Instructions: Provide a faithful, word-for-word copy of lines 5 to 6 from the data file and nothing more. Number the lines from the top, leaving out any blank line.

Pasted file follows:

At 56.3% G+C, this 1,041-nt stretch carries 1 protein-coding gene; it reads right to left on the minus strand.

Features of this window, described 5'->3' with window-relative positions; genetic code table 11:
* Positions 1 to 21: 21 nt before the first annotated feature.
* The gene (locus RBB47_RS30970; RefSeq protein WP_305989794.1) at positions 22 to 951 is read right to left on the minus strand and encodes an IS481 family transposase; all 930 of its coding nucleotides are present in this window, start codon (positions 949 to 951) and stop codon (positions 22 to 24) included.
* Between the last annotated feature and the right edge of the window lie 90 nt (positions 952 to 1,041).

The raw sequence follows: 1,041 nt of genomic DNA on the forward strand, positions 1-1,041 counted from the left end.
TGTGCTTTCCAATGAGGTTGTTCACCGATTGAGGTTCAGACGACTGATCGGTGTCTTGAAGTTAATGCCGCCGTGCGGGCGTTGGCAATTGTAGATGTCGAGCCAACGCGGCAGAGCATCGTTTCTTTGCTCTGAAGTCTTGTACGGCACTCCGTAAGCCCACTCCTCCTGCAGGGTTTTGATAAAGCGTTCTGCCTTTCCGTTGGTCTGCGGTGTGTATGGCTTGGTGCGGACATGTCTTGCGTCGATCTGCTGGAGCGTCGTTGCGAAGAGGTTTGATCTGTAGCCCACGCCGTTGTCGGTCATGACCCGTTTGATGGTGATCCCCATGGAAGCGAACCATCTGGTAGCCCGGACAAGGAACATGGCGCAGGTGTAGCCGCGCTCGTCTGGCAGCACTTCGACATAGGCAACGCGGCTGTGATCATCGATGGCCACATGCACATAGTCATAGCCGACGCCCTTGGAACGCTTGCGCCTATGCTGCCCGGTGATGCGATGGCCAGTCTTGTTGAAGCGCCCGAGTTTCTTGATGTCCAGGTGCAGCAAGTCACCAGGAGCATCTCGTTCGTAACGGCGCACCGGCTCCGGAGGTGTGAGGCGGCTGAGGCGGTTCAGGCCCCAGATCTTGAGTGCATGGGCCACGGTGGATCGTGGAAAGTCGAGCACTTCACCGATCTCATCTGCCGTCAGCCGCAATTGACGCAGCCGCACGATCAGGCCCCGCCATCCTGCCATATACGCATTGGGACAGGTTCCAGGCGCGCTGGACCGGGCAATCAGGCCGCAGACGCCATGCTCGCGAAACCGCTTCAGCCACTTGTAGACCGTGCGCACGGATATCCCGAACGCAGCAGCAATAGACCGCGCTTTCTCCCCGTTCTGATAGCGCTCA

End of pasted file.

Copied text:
* Between the last annotated feature and the right edge of the window lie 90 nt (positions 952 to 1,041).

The raw sequence follows: 1,041 nt of genomic DNA on the forward strand, positions 1-1,041 counted from the left end.